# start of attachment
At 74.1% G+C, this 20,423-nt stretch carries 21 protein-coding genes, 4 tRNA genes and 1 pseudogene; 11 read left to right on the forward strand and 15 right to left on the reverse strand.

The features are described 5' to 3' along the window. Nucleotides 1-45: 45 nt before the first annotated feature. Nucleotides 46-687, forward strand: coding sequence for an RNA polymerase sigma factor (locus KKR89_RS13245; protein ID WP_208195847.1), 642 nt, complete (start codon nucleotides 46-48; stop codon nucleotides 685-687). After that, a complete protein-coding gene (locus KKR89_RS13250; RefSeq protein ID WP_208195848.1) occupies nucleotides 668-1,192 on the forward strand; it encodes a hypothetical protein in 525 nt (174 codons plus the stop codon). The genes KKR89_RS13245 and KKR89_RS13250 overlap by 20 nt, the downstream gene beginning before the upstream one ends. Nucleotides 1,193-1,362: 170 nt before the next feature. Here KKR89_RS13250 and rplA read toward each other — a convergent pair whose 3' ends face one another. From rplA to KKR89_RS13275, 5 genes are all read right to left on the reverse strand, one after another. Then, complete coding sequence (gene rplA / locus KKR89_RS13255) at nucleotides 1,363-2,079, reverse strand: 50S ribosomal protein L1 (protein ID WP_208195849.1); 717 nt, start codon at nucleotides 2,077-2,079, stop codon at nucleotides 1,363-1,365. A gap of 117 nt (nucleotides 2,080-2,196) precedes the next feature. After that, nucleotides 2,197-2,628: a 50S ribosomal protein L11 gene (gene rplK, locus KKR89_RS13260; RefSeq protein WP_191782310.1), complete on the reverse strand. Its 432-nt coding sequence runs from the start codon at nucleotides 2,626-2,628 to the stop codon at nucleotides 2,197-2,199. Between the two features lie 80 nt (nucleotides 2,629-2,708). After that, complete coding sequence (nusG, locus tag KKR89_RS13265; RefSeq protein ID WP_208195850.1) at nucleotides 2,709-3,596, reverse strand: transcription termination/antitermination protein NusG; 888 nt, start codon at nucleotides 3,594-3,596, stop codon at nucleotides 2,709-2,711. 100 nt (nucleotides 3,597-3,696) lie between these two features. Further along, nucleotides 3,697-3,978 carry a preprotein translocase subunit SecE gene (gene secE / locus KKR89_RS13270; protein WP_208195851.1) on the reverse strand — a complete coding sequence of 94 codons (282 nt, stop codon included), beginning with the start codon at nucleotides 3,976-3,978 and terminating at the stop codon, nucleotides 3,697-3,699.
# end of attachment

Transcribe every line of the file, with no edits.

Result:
At 74.1% G+C, this 20,423-nt stretch carries 21 protein-coding genes, 4 tRNA genes and 1 pseudogene; 11 read left to right on the forward strand and 15 right to left on the reverse strand.

The features are described 5' to 3' along the window. Nucleotides 1-45: 45 nt before the first annotated feature. Nucleotides 46-687, forward strand: coding sequence for an RNA polymerase sigma factor (locus KKR89_RS13245; protein ID WP_208195847.1), 642 nt, complete (start codon nucleotides 46-48; stop codon nucleotides 685-687). After that, a complete protein-coding gene (locus KKR89_RS13250; RefSeq protein ID WP_208195848.1) occupies nucleotides 668-1,192 on the forward strand; it encodes a hypothetical protein in 525 nt (174 codons plus the stop codon). The genes KKR89_RS13245 and KKR89_RS13250 overlap by 20 nt, the downstream gene beginning before the upstream one ends. Nucleotides 1,193-1,362: 170 nt before the next feature. Here KKR89_RS13250 and rplA read toward each other — a convergent pair whose 3' ends face one another. From rplA to KKR89_RS13275, 5 genes are all read right to left on the reverse strand, one after another. Then, complete coding sequence (gene rplA / locus KKR89_RS13255) at nucleotides 1,363-2,079, reverse strand: 50S ribosomal protein L1 (protein ID WP_208195849.1); 717 nt, start codon at nucleotides 2,077-2,079, stop codon at nucleotides 1,363-1,365. A gap of 117 nt (nucleotides 2,080-2,196) precedes the next feature. After that, nucleotides 2,197-2,628: a 50S ribosomal protein L11 gene (gene rplK, locus KKR89_RS13260; RefSeq protein WP_191782310.1), complete on the reverse strand. Its 432-nt coding sequence runs from the start codon at nucleotides 2,626-2,628 to the stop codon at nucleotides 2,197-2,199. Between the two features lie 80 nt (nucleotides 2,629-2,708). After that, complete coding sequence (nusG, locus tag KKR89_RS13265; RefSeq protein ID WP_208195850.1) at nucleotides 2,709-3,596, reverse strand: transcription termination/antitermination protein NusG; 888 nt, start codon at nucleotides 3,594-3,596, stop codon at nucleotides 2,709-2,711. 100 nt (nucleotides 3,597-3,696) lie between these two features. Further along, nucleotides 3,697-3,978 carry a preprotein translocase subunit SecE gene (gene secE / locus KKR89_RS13270; protein WP_208195851.1) on the reverse strand — a complete coding sequence of 94 codons (282 nt, stop codon included), beginning with the start codon at nucleotides 3,976-3,978 and terminating at the stop codon, nucleotides 3,697-3,699.